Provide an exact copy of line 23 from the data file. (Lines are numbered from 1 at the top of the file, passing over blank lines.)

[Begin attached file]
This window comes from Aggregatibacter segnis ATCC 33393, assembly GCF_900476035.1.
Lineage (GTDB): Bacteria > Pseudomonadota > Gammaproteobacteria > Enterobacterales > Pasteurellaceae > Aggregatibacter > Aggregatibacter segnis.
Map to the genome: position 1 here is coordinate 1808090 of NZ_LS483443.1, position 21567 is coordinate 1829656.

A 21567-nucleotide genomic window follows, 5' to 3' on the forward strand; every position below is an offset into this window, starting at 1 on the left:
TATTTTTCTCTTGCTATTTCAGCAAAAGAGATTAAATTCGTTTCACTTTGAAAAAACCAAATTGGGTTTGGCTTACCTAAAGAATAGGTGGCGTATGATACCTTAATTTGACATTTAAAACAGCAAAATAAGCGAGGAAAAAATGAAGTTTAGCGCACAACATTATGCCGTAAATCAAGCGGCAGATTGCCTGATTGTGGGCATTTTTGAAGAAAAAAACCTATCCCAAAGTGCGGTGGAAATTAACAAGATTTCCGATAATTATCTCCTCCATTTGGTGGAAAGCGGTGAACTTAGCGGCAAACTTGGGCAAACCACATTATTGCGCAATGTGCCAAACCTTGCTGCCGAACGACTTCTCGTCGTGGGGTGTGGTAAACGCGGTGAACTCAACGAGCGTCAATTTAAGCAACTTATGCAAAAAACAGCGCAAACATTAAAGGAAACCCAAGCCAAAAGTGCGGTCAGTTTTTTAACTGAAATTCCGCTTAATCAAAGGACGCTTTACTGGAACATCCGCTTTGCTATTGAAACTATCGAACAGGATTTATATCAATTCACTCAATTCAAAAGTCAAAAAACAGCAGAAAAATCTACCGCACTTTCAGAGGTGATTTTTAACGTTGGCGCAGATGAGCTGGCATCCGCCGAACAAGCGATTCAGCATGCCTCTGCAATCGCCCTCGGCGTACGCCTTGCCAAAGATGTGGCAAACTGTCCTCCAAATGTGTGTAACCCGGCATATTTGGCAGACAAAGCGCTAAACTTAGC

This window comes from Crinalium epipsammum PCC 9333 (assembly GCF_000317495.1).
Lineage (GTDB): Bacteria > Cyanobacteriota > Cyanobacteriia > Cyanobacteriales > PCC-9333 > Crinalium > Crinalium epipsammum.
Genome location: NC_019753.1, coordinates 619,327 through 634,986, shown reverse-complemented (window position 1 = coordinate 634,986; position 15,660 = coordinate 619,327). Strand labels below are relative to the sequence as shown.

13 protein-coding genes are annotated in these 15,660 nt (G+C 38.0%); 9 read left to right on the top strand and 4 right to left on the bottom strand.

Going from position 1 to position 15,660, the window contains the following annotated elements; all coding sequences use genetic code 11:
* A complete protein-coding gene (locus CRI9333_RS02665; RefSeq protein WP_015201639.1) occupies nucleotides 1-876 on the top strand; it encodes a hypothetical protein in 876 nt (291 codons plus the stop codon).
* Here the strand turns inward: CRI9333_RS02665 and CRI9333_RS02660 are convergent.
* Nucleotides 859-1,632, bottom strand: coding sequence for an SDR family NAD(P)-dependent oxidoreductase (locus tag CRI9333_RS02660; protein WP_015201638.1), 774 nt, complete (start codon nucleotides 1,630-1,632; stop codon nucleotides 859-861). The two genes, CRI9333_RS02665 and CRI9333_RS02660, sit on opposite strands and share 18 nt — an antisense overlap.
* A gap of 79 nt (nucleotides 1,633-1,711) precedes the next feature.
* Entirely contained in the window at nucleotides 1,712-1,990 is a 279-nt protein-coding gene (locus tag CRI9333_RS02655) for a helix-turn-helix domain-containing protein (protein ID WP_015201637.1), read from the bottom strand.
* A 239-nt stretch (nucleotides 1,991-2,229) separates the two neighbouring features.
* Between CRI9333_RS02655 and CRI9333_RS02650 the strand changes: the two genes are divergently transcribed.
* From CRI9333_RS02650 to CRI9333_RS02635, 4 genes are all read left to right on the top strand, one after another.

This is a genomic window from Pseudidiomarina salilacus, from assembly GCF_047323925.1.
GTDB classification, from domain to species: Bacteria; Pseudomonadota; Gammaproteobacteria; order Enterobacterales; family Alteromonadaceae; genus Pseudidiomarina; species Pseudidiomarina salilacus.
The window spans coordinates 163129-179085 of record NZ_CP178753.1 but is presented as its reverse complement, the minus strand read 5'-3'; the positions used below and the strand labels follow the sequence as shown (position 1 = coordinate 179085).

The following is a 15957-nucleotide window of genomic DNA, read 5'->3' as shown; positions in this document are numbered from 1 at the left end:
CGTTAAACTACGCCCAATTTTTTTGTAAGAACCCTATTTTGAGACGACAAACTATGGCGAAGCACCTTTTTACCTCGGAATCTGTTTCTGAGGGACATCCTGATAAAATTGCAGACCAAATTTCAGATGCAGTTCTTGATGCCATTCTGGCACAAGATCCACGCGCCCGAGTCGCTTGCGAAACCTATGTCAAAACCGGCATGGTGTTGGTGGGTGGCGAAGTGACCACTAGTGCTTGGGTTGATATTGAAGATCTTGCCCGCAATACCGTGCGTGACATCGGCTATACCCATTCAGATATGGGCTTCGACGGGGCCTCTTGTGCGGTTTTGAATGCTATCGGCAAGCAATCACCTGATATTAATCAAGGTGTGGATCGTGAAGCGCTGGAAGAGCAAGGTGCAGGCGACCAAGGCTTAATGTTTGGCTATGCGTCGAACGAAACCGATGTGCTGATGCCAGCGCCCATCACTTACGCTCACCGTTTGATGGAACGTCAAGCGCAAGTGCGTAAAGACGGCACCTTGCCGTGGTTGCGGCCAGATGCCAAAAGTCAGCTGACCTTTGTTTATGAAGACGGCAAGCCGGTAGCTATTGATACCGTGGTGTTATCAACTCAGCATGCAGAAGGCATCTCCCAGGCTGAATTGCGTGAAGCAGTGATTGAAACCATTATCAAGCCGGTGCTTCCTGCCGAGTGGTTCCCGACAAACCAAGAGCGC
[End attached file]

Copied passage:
CGTTAAACTACGCCCAATTTTTTTGTAAGAACCCTATTTTGAGACGACAAACTATGGCGAAGCACCTTTTTACCTCGGAATCTGTTTCTGAGGGACATCCTGATAAAATTGCAGACCAAATTTCAGATGCAGTTCTTGATGCCATTCTGGCACAAGATCCACGCGCCCGAGTCGCTTGCGAAACCTATGTCAAAACCGGCATGGTGTTGGTGGGTGGCGAAGTGACCACTAGTGCTTGGGTTGATATTGAAGATCTTGCCCGCAATACCGTGCGTGACATCGGCTATACCCATTCAGATATGGGCTTCGACGGGGCCTCTTGTGCGGTTTTGAATGCTATCGGCAAGCAATCACCTGATATTAATCAAGGTGTGGATCGTGAAGCGCTGGAAGAGCAAGGTGCAGGCGACCAAGGCTTAATGTTTGGCTATGCGTCGAACGAAACCGATGTGCTGATGCCAGCGCCCATCACTTACGCTCACCGTTTGATGGAACGTCAAGCGCAAGTGCGTAAAGACGGCACCTTGCCGTGGTTGCGGCCAGATGCCAAAAGTCAGCTGACCTTTGTTTATGAAGACGGCAAGCCGGTAGCTATTGATACCGTGGTGTTATCAACTCAGCATGCAGAAGGCATCTCCCAGGCTGAATTGCGTGAAGCAGTGATTGAAACCATTATCAAGCCGGTGCTTCCTGCCGAGTGGTTCCCGACAAACCAAGAGCGC